The Food Standards Agency (FSA) has published draft plans on fat reduction that raise the possibility of legal changes to encourage sales of low fat cheddar and ice cream.
To reduce the quantity of saturated fat in the UK diet, the FSA is presenting industry with a list of recommendations to promote healthier options and reduce the size of fatty snack. For the dairy industry, the agency is focusing on promoting the supply and sale of low fat milk and cheddar.
Low fat targets
It has set ambitious targets for both these categories. Lower fat milks with 1 per cent fat or less currently make up 25 per cent of the market, and the FSA wants to increase that percentage to over 40 per cent by 2012.
The FSA also wants to see an increase in the low fat share of total cheddar market from 10 per cent today to 25 per cent by 2015.
For milk the aim is to capitalise on the historic shift towards lower fat options, and encourage the development of 1 per cent fat milk and skimmed milk. The FSA recommends that businesses should develop their own internal targets to supply, sell and promote the uptake of lower fat milk.
The same recommendation was proposed for reduced fat versions of everyday cheddar style cheeses, but the FSA did acknowledge the existence of a legislative barrier.
The current Food Labelling Regulations 1996 (FLR) do not allow reformulated versions of cheddar that contain less than the specified fat content to be marketed as cheddar cheese. The FSA said: “We are aware of the potential disincentive this is for food companies and that this has the potential to be a source of confusion for consumers.”
It is therefore exploring the potential for an amendment to current legislation to enable low fat options to be marketed as cheddar cheese. The same legislative impediment lies in the way of low fat ice cream, and so the FSA is considering a similar legal change.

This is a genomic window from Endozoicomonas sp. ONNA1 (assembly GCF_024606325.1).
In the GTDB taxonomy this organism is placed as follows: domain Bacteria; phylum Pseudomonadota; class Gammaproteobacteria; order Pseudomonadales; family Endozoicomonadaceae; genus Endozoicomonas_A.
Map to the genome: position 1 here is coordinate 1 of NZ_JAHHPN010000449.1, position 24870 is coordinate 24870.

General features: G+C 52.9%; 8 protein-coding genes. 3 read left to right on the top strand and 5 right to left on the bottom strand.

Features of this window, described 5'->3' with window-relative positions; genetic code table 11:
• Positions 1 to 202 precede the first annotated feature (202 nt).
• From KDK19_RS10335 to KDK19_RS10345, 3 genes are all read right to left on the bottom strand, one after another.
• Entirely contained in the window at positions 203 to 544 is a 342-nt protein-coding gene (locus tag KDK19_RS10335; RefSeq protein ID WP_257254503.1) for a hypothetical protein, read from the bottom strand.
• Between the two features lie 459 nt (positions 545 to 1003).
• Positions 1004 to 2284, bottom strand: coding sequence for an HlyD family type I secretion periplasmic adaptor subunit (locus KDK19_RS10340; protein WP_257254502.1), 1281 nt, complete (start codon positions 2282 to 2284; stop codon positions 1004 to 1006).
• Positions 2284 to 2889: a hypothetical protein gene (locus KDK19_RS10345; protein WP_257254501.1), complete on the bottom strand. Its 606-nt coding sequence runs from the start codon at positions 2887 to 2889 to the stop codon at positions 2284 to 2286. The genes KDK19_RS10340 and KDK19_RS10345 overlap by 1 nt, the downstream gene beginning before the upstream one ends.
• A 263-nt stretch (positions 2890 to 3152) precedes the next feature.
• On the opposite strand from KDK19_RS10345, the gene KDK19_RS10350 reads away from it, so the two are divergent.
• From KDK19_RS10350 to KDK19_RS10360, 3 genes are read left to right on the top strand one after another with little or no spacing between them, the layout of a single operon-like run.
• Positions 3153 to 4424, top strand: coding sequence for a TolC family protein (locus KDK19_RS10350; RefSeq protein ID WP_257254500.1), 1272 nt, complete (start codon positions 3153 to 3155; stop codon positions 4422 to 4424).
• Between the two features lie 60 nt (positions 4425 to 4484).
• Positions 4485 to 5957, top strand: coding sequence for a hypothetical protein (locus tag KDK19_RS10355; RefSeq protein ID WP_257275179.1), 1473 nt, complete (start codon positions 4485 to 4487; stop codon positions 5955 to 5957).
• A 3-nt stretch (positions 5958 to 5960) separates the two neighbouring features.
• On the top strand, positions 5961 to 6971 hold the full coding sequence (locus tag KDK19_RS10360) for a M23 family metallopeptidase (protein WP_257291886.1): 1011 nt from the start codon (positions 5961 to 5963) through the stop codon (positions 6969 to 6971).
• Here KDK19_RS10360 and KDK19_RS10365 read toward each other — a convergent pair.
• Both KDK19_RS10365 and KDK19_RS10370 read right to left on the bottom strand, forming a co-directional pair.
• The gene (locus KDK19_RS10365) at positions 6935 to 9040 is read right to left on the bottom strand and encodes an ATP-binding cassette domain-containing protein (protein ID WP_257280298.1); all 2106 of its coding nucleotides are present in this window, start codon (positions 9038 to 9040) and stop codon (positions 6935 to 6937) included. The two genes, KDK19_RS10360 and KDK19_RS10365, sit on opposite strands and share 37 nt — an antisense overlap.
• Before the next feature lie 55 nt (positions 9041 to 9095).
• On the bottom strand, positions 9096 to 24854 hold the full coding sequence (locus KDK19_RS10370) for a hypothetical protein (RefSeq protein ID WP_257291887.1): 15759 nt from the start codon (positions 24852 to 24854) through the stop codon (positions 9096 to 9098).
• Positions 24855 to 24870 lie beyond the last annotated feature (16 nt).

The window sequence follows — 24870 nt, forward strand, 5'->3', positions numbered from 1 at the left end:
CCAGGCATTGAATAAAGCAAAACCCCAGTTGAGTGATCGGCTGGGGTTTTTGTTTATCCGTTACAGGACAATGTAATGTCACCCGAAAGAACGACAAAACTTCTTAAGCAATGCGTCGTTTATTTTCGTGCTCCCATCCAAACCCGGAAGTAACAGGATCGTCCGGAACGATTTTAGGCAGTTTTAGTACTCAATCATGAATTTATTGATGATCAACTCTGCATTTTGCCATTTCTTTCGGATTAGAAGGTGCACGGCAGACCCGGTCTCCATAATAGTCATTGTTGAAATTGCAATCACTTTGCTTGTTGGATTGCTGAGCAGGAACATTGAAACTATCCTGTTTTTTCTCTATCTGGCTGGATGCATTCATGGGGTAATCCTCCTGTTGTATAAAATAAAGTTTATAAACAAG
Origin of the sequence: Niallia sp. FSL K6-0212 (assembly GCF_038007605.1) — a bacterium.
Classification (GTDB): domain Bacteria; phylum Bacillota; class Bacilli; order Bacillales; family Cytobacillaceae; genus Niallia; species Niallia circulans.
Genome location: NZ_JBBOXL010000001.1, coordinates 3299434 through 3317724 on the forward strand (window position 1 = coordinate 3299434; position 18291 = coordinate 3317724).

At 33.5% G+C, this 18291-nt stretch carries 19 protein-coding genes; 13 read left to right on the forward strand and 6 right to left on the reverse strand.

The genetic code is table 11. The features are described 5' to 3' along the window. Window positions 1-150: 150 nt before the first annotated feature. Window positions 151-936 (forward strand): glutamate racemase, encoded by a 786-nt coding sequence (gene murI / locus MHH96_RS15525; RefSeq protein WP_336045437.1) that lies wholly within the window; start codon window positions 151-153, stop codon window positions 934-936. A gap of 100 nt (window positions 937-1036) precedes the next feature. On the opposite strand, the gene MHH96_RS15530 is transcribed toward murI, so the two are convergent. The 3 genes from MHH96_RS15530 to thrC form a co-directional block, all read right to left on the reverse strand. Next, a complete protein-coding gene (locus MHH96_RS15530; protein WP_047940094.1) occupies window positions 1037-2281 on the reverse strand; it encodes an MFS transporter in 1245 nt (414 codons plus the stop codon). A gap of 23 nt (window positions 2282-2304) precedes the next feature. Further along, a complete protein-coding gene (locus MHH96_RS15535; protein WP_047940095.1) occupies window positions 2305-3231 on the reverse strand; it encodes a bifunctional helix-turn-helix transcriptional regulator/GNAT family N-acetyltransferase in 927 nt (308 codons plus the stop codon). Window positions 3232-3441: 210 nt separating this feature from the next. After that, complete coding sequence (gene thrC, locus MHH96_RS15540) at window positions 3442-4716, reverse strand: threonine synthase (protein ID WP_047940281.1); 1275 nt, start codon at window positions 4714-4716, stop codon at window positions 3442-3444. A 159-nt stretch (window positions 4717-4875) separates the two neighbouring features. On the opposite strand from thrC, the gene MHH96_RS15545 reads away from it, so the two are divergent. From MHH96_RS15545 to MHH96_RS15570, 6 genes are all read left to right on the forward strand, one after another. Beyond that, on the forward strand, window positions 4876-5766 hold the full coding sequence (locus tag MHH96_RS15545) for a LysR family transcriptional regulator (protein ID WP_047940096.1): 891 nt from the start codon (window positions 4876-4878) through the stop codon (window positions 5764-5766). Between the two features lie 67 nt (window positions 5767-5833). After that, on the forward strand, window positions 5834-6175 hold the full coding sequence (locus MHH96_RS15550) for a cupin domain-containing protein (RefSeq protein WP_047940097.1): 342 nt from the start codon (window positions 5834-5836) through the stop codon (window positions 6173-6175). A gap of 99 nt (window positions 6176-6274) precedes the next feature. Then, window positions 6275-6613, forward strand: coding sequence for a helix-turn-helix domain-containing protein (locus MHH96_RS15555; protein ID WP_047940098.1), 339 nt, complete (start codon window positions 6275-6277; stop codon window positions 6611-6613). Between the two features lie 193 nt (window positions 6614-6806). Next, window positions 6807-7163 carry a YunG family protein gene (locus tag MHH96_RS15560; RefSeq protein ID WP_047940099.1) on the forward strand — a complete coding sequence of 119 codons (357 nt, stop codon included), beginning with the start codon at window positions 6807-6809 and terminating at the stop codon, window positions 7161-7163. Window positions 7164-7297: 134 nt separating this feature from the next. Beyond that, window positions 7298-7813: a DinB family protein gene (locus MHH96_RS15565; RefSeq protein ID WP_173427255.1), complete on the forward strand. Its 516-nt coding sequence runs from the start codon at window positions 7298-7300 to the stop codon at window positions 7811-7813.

Food and Drink Federation (FDF) spokesperson Julian Hunt drew the FSA attention to another legal challenge to its plans. He said: “EU Regulation will make it harder for companies to make nutrition claims from January 2010 – and may prevent them from rising to the FSA’s challenge on marketing.
“Therefore, we are urging the Agency and the Government to do more to lobby Brussels about this Regulation before it is too late.”
The FSA is seeking views from industry and other stakeholders on the proposed recommendations. Responses are required by 9 March 2010. From the dairy industry the Agency is looking for views on potential benefits of changes to current legislation on ice cream and cheddar. It also wants to gather views on the supply and promotion plans in general, and learn about the industry perspective on trends, and the proposed focus on milk and cheddar.